Contemplating Merton

When the Frazier History Museum first opened its doors, it was as the Frazier Historical Arms Museum. The Frazier will never forget its proud heritage as such an institution – a displayer of truly spectacular and singular arms exhibits – but in recent years, the museum has decided to broaden its focus. A strengthening of the local history aspect of the Frazier’s mission has now become a priority. “We want to tell stories that matter to the local community,” says Penny Peavler, president and CEO of the Frazier.

Thomas Merton was a writer, poet, social activist and Trappist monk at The Abbey of Our Lady of Gethsemani near Bardstown for 27 years, and on January 31, 2016, what would have been his 101st birthday, the Frazier decided to open a new exhibit honoring him in partnership with Bellarmine University. His writing contemplated the nature of compassion and also commented on the issues of fair treatment, open housing, tolerance and the Civil Rights Movement of the ’60s. He is considered to be the most widely read modern spiritual writer in the world, and to commemorate Merton’s famous epiphany on compassion that occurred on Fourth and Walnut Streets in Louisville, Mayor Greg Fischer signed a resolution in 2011 committing to a multi-year Compassionate Louisville campaign – making Louisville an international compassionate city, the largest city in America with that distinction.

Photo courtesy of Frazier History Museum/Ralph Eugene Meatyard

Photo courtesy of Frazier History Museum/Ralph Eugene Meatyard

At the opening, speakers read their favorite Merton passages, and guests got to look at clothing and items of Merton’s that, until recently, have been hidden away since his death in 1968, making a substantial part of the exhibit a collection of artifacts – including photographs taken by Merton himself, photographs of the spiritual leader taken by Kentucky photographer Ralph Eugene Meatyard, photographs taken by Courier-Journal photographers during the Civil Rights Movement in Louisville, personal clothing, correspondence between Merton and Coretta Scott King as well as voice recordings of Merton speaking about Martin Luther King Jr.’s death – that have never before been displayed to the public.

The story regarding how Merton’s clothing was discovered is particularly noteworthy. Helen Marie used to be a nun, and during her time in a convent in Brooklyn, she because enraptured by Merton and his writings. She was so moved that she decided to visit Gethsemani without informing the monastery. After arriving in a snowstorm and meeting Merton, Helen decided to move to the Sisters of Loretto at Nerinx, Ky., just down the road from Gethsemani permanently, and Merton became her spiritual mentor.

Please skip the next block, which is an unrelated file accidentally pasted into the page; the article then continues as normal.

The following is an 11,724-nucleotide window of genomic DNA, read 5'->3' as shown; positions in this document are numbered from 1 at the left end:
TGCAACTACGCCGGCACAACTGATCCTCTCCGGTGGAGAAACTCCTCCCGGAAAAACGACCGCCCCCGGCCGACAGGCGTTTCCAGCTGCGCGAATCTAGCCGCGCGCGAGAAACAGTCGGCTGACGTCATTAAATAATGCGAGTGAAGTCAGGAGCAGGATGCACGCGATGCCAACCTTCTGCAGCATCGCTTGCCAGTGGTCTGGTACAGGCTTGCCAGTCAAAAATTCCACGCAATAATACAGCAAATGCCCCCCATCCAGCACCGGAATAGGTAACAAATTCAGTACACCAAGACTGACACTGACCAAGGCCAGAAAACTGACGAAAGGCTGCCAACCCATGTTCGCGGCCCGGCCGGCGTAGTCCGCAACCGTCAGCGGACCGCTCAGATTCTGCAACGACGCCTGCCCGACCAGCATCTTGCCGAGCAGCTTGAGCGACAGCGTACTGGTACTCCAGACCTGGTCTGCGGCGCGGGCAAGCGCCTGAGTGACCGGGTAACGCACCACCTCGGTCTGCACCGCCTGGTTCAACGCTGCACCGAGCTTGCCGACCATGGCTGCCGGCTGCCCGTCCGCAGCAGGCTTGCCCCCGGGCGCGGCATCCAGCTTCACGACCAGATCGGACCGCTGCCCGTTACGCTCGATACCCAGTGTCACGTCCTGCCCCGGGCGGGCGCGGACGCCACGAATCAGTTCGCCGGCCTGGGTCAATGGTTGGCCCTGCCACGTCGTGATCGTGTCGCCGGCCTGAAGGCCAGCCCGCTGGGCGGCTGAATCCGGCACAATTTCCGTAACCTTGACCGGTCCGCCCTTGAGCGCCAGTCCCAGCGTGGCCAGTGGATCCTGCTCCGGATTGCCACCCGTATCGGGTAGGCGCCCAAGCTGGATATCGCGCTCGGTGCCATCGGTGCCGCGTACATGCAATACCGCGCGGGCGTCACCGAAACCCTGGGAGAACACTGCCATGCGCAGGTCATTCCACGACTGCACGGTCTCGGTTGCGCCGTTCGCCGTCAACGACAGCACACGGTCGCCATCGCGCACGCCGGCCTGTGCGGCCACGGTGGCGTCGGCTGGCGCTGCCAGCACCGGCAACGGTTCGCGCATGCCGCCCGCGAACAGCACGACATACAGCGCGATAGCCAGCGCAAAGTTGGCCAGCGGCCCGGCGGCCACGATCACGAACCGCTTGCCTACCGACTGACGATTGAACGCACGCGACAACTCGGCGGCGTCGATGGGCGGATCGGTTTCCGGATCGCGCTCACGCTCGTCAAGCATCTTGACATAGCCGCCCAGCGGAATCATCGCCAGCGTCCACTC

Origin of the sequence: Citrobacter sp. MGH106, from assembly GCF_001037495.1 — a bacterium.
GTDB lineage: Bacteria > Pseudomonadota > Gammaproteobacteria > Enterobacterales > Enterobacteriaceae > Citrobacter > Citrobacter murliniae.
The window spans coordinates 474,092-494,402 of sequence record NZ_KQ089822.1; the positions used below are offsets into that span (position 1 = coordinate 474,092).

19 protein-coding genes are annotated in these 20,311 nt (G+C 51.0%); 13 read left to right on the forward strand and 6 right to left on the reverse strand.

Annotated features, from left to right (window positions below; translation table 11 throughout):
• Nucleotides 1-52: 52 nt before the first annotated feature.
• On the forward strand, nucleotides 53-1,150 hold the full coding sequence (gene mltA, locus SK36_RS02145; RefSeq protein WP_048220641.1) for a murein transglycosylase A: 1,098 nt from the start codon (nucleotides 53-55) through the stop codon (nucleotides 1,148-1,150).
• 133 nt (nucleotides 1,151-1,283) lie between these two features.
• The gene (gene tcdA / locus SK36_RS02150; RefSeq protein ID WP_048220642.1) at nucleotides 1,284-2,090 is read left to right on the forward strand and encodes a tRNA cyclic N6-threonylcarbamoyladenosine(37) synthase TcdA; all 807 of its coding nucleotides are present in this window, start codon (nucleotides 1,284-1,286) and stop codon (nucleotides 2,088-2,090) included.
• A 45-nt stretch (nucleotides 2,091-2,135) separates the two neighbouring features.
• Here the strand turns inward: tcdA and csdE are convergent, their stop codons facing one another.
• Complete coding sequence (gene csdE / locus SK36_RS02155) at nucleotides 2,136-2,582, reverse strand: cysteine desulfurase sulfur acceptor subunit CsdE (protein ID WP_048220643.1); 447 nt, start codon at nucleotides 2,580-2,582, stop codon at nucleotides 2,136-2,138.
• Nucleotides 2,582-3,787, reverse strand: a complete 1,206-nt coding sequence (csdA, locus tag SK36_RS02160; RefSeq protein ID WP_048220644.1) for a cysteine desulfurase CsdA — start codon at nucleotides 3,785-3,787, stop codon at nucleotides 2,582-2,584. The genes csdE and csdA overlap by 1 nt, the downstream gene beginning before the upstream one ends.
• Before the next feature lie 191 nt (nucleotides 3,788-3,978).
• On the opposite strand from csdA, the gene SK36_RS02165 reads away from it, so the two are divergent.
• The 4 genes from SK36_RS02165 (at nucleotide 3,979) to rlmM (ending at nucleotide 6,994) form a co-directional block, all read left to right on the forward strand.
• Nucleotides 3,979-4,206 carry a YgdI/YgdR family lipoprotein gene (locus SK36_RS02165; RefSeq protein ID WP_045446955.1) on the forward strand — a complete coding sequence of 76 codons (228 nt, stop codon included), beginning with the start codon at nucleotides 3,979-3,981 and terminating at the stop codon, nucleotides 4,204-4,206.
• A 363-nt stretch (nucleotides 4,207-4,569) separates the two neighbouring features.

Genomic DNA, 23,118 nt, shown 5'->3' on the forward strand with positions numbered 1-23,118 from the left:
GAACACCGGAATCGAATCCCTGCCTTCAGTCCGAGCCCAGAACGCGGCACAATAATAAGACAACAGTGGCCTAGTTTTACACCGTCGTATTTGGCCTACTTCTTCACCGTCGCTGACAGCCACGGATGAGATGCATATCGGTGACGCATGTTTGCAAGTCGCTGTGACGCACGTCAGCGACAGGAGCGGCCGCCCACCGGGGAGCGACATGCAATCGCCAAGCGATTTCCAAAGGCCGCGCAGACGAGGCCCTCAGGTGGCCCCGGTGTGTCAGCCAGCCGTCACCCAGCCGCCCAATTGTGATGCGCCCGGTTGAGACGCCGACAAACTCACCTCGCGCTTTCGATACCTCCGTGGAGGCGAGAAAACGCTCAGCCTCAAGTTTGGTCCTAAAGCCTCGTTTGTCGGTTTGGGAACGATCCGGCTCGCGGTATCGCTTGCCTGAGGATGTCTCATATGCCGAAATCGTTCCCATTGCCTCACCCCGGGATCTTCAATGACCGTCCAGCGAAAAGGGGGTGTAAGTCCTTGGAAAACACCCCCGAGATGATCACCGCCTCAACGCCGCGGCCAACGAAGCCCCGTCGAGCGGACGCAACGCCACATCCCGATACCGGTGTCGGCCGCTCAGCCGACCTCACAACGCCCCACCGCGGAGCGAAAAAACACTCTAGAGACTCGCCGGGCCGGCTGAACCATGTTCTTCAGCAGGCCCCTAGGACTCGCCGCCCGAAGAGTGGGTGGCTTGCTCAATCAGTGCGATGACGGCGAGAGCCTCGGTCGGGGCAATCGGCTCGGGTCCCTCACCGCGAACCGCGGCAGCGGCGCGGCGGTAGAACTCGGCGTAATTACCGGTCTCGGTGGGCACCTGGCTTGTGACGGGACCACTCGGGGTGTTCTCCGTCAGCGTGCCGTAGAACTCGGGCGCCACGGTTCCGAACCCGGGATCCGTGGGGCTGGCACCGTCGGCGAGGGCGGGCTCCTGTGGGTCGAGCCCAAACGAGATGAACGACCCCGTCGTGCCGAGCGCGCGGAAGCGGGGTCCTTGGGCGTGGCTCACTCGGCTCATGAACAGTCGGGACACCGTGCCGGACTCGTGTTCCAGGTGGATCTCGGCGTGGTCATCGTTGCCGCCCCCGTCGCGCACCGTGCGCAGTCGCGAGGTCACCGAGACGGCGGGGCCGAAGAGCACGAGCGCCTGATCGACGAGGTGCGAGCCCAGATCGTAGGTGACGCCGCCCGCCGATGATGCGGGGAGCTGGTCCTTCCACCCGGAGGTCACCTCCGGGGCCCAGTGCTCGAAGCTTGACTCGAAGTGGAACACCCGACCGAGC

While under Merton’s mentorship, Helen Marie also spent time with Brother Irenaeus, and the two fell in love. This resulted in a serious conflict for Helen Marie as she wished to keep studying under Merton, but she could not ignore the new feelings she was developing. She sought Merton’s counsel, and he advised that she had learned all she could from a monastic life, that she must, “Grow in new areas. Grow beyond that.”

Merton died shortly before Helen and Irenaeus’ departures from their respective spiritual communities, and despite orders from his abbot, Irenaeus – serving as the monastery’s tailor at the time – could not bring himself to throw away the clothing of the man who taught him and Helen so much. The two kept numerous artifacts and clothing items hidden in the home they built together, and after Irenaeus’ death in 2009, Helen finally decided that dedicating the clothing to the exhibit would be her small contribution back to the man who changed her life.

And that’s just one example of how Merton changed not only someone’s life but also the world. During Pope Francis’ visit to the U.S. in September 2015, he praised the late Thomas Merton as one of four great Americans, calling him, “a promoter of peace between peoples and religions.” Peavler paraphrases one of her favorite never-before-published writings in the exhibit and says, “‘People are shining like the sun and don’t realize it.’ That was so moving to me. Who sits around and thinks about people all day anymore? Our society doesn’t work that way anymore. It doesn’t allow it. He did.” Go to the exhibit, and take the time to contemplate today.

The exhibit will be open through May 29. General admission: adults, $12; military, $10; seniors, $10; children/students (5-17 and college with I.D.) $8; children (4 and under) free; teachers (professional K-12 teachers in Kentucky and Indiana), free. VT

The Frazier is open Monday-Saturday, 9 a.m.-5 p.m. and Sunday, noon-5 p.m. For more information, call 502.753.5663 or visit fraziermuseum.org.